During my commute to Manhattan on the Express Bus one morning, I had the company and pleasure of reading the March issue of Allure magazine. I began by reading the Letter from the Editor Linda Wells and stumped upon this striking catchphrase, the “pursuit of beauty.” Linda explains this phenomenon to be much like the pursuit of the American Dream. It is “a right to determine and improve our essential selves, psychologically and physically…that transcends gender, class, race, age and sexual orientation.” I thought to myself, “this is so true!” What person today does not want to be and feel beautiful? There is no doubt that we as human beings are acutely sensitive to our physical appearances and will do anything to gain or maintain our personal beauty. Our insatiable need for all things “beauty” proves that we are all in full pursuit and unapologetically so.
According to dictionary.com, beauty is “the quality present in a thing or person that gives intense pleasure or gives deep satisfaction to the mind.” This emotional bond to pleasure explains why beauty plays such a significant part in our lives. We can’t help ourselves in the presence of things or persons that call to our sensibilities. Physical beauty, though a matter of taste and opinion, is also characterized by society’s views. In most cultures, the existence of symmetry or balance is a determining factor of beauty because it suggests the absence of “flaws” or “defects.” Facial balance, complexion, body shape, size, and youthfulness are all standardizations of beauty. However, the characterization of beauty cannot be understood without also realizing that beauty has another side to it – One that is not so physical but rather metaphysical (a more intangible element ). We cannot necessarily see or touch it, yet its presence is undeniable. With that being said, we cannot exclude psychological factors such as personality, intelligence, politeness, elegance, or charisma as determining factors in recognizing beauty.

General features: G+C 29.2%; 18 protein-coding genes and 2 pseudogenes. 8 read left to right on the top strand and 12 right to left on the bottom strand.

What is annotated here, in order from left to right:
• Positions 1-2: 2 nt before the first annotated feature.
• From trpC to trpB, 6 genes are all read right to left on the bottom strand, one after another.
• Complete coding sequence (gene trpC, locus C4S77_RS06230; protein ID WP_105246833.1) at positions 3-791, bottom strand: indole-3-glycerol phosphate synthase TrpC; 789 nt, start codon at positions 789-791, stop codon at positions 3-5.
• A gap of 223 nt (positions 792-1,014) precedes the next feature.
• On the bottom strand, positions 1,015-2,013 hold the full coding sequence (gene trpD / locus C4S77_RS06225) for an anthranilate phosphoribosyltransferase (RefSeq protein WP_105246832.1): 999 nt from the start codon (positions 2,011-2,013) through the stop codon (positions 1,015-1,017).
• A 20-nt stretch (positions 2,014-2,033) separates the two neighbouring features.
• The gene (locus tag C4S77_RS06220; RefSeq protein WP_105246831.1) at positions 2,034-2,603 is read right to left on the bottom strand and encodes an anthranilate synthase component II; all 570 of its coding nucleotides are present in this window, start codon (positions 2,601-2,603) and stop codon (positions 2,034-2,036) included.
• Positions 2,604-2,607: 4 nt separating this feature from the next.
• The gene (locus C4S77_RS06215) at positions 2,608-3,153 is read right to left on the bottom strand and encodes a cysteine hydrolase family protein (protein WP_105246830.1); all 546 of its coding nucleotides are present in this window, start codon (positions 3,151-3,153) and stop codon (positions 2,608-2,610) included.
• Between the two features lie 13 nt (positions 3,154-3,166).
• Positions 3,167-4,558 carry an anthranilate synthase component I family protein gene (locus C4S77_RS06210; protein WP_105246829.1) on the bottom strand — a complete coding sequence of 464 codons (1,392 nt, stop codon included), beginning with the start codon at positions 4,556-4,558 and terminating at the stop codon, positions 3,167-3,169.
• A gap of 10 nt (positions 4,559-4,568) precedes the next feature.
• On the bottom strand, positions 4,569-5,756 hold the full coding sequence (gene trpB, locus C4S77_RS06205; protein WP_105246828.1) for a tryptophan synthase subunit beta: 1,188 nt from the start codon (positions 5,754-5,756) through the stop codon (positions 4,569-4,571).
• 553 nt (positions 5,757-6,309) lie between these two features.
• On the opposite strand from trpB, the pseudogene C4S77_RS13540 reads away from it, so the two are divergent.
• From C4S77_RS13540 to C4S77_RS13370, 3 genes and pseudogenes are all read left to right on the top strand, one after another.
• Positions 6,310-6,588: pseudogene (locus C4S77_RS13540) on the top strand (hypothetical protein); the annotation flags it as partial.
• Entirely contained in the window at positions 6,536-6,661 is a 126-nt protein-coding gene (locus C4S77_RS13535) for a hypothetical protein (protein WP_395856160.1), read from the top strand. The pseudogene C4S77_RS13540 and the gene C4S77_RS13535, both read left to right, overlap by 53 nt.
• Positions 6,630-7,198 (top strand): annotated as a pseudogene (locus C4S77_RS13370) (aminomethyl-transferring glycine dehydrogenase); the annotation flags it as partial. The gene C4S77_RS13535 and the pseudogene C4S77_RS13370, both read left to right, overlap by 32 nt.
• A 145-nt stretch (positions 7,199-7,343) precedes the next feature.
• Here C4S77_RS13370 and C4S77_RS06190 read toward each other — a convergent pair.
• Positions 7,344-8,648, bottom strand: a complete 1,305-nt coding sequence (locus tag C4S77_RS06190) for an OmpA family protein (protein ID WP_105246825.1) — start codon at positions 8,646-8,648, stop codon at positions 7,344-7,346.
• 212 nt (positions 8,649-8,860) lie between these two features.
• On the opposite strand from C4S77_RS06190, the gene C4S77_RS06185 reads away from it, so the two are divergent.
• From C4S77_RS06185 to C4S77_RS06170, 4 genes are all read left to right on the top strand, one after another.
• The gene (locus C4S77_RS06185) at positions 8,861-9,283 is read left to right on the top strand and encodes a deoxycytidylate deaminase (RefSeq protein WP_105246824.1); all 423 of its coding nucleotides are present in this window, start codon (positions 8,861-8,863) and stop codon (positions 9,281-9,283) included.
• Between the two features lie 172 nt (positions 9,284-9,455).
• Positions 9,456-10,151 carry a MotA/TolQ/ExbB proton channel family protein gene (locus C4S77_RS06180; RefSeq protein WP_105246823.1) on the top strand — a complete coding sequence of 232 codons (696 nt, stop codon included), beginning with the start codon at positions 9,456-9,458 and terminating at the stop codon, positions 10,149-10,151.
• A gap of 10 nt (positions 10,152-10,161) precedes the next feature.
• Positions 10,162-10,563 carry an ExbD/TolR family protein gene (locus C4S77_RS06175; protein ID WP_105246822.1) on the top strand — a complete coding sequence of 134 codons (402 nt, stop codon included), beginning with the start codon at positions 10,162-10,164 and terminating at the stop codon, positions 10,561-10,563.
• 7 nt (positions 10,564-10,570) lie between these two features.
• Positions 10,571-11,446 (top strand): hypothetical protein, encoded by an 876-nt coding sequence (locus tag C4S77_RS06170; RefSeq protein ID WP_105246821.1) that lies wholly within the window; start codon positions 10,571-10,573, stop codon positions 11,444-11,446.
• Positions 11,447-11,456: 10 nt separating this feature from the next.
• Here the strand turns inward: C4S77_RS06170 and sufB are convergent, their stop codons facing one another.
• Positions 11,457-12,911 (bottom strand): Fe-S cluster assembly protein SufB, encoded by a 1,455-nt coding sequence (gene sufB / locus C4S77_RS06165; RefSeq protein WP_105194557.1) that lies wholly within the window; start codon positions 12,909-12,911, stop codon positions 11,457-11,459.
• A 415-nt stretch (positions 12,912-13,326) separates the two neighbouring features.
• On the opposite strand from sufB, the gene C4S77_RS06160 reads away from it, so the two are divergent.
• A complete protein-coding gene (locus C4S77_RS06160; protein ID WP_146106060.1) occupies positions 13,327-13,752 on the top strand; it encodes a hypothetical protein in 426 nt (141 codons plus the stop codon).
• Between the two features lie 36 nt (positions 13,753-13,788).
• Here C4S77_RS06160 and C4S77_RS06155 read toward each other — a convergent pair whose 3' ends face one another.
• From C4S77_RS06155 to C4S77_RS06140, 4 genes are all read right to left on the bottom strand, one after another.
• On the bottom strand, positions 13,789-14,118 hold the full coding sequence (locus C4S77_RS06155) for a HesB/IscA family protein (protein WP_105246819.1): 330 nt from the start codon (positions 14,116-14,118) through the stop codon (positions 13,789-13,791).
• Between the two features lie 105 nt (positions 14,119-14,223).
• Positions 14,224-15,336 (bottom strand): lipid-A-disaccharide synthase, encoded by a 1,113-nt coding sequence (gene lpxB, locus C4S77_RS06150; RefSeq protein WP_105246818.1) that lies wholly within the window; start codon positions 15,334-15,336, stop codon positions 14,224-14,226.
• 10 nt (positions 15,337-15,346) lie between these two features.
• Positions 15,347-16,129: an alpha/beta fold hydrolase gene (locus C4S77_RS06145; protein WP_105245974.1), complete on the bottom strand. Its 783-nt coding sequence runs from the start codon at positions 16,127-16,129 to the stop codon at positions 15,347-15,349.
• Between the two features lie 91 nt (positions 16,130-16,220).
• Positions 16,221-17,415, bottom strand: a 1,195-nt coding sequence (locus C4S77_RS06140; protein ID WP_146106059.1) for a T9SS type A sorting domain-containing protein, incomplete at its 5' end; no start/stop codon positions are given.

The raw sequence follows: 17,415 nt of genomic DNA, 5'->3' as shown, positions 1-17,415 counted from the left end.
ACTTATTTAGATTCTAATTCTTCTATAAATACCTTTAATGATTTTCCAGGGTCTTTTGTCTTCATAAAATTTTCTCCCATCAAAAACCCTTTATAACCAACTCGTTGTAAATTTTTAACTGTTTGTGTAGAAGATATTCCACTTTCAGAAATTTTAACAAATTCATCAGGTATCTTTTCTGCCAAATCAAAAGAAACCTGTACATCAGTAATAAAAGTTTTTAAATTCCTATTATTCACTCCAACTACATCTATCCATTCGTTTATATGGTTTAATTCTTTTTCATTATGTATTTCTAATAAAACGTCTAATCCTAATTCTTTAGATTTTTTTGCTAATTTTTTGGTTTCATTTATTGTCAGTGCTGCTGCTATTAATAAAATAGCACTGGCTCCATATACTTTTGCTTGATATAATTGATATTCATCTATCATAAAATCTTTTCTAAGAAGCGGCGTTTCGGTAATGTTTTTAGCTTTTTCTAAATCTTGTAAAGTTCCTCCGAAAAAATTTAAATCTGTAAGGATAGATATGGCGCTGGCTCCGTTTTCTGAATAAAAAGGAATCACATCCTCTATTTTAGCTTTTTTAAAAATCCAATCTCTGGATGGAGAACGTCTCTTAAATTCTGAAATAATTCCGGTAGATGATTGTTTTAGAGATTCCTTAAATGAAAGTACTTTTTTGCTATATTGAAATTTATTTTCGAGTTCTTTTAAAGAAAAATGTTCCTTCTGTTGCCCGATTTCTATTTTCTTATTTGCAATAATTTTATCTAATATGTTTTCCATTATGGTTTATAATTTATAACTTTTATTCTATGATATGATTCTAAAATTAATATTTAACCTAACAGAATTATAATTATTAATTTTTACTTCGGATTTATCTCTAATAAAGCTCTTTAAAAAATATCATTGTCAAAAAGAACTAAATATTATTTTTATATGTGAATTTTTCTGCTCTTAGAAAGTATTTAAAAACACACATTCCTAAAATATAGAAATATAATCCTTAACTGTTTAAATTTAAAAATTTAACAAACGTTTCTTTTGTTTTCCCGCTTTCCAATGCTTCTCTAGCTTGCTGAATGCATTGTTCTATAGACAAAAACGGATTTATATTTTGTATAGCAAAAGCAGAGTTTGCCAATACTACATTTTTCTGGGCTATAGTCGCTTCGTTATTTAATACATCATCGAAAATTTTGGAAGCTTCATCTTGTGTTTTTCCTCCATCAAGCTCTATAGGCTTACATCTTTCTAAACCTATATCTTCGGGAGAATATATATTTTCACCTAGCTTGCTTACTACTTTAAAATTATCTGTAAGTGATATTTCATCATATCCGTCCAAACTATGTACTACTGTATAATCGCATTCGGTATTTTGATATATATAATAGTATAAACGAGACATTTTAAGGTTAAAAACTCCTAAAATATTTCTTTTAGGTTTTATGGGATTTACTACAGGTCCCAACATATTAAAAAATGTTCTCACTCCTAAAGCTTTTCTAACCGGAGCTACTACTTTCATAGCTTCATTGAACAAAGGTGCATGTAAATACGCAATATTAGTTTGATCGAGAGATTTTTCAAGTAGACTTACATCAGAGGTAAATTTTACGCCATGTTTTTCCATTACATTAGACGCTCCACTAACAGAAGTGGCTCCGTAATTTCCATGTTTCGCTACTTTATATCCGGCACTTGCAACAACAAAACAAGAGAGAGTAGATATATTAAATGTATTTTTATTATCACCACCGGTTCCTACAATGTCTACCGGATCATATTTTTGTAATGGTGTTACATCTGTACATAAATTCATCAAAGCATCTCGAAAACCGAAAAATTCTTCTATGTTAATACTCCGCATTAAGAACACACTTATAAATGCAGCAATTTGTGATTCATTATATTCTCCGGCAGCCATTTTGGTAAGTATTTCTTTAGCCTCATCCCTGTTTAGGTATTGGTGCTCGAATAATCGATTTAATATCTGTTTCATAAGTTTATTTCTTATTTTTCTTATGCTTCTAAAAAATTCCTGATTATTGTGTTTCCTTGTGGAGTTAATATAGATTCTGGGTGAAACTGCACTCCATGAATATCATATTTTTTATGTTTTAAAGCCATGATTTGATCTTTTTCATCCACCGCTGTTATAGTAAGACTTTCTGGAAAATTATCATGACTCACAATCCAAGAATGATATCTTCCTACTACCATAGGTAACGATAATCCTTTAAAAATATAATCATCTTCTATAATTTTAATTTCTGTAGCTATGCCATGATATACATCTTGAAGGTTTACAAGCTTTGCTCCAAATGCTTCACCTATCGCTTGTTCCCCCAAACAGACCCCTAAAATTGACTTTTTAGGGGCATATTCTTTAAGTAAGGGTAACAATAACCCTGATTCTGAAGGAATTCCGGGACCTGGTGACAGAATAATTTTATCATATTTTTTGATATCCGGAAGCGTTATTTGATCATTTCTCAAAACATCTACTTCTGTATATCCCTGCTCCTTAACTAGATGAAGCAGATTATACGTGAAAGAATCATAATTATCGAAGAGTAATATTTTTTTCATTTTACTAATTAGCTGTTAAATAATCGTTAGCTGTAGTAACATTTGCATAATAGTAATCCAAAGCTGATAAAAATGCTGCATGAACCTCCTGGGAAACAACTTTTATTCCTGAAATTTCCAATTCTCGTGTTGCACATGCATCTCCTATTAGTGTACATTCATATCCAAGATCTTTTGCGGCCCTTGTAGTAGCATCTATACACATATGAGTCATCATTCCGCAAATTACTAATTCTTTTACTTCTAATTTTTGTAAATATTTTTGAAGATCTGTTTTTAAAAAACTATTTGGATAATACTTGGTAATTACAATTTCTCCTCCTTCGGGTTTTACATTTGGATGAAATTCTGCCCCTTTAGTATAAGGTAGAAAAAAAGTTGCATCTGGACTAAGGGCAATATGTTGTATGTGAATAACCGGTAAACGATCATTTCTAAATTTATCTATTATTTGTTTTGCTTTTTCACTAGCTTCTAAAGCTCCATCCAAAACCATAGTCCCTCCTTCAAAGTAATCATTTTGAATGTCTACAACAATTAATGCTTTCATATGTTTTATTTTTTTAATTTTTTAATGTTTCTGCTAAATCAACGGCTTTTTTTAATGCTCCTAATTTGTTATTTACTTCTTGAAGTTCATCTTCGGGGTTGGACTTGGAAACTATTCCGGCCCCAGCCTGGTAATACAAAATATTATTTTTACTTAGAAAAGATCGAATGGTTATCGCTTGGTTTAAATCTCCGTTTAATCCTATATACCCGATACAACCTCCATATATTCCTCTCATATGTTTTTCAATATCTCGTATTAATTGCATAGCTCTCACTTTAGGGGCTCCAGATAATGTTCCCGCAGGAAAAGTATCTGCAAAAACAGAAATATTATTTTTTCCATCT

As I researched more into this beauty craze, I stumbled upon some exciting findings. To my surprise (ok, maybe not so surprised), researchers have found that possessing physical attractiveness can be quite influential in a person’s life. Someone who is considered beautiful is likely to get higher grades, receive better care from their doctors, receive lighter prison sentences, and earn more money. As if we don’t have enough problems in the world today, now we know that uncontrollable factors like our God-given beauty or “lack thereof” are just another social barrier to add to our list. Whether we acknowledge it or not, and whether we do this consciously or unconsciously, this type of “lookism” has plagued our society for years and can shed some light on the depth of shallowness that exists in our world today.